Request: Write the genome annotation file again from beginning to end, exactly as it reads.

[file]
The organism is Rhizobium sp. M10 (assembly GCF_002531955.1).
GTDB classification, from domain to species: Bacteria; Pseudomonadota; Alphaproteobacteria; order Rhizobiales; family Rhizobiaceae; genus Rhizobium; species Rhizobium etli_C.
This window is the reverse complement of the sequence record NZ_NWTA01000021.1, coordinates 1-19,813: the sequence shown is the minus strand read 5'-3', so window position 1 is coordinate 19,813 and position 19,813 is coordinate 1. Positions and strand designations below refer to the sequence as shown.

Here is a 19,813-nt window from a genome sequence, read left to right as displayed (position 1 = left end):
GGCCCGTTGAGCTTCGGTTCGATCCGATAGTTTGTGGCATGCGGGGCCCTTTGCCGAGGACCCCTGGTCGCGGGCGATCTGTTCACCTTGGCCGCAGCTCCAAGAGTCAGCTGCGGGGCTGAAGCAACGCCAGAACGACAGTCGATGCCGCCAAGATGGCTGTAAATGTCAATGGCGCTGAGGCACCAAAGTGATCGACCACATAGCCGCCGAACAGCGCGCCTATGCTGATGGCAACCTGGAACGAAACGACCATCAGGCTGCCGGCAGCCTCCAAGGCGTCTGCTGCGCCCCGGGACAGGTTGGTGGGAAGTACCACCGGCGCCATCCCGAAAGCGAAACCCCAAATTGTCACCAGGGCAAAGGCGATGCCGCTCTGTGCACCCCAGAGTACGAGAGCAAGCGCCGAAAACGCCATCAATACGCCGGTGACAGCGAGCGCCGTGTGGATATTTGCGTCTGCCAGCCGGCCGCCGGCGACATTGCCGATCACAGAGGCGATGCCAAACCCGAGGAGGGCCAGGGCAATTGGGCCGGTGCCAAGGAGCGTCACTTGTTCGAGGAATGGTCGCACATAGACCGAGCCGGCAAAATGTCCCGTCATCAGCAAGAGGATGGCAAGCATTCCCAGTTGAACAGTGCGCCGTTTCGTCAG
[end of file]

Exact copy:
The organism is Rhizobium sp. M10 (assembly GCF_002531955.1).
GTDB classification, from domain to species: Bacteria; Pseudomonadota; Alphaproteobacteria; order Rhizobiales; family Rhizobiaceae; genus Rhizobium; species Rhizobium etli_C.
This window is the reverse complement of the sequence record NZ_NWTA01000021.1, coordinates 1-19,813: the sequence shown is the minus strand read 5'-3', so window position 1 is coordinate 19,813 and position 19,813 is coordinate 1. Positions and strand designations below refer to the sequence as shown.

Here is a 19,813-nt window from a genome sequence, read left to right as displayed (position 1 = left end):
GGCCCGTTGAGCTTCGGTTCGATCCGATAGTTTGTGGCATGCGGGGCCCTTTGCCGAGGACCCCTGGTCGCGGGCGATCTGTTCACCTTGGCCGCAGCTCCAAGAGTCAGCTGCGGGGCTGAAGCAACGCCAGAACGACAGTCGATGCCGCCAAGATGGCTGTAAATGTCAATGGCGCTGAGGCACCAAAGTGATCGACCACATAGCCGCCGAACAGCGCGCCTATGCTGATGGCAACCTGGAACGAAACGACCATCAGGCTGCCGGCAGCCTCCAAGGCGTCTGCTGCGCCCCGGGACAGGTTGGTGGGAAGTACCACCGGCGCCATCCCGAAAGCGAAACCCCAAATTGTCACCAGGGCAAAGGCGATGCCGCTCTGTGCACCCCAGAGTACGAGAGCAAGCGCCGAAAACGCCATCAATACGCCGGTGACAGCGAGCGCCGTGTGGATATTTGCGTCTGCCAGCCGGCCGCCGGCGACATTGCCGATCACAGAGGCGATGCCAAACCCGAGGAGGGCCAGGGCAATTGGGCCGGTGCCAAGGAGCGTCACTTGTTCGAGGAATGGTCGCACATAGACCGAGCCGGCAAAATGTCCCGTCATCAGCAAGAGGATGGCAAGCATTCCCAGTTGAACAGTGCGCCGTTTCGTCAG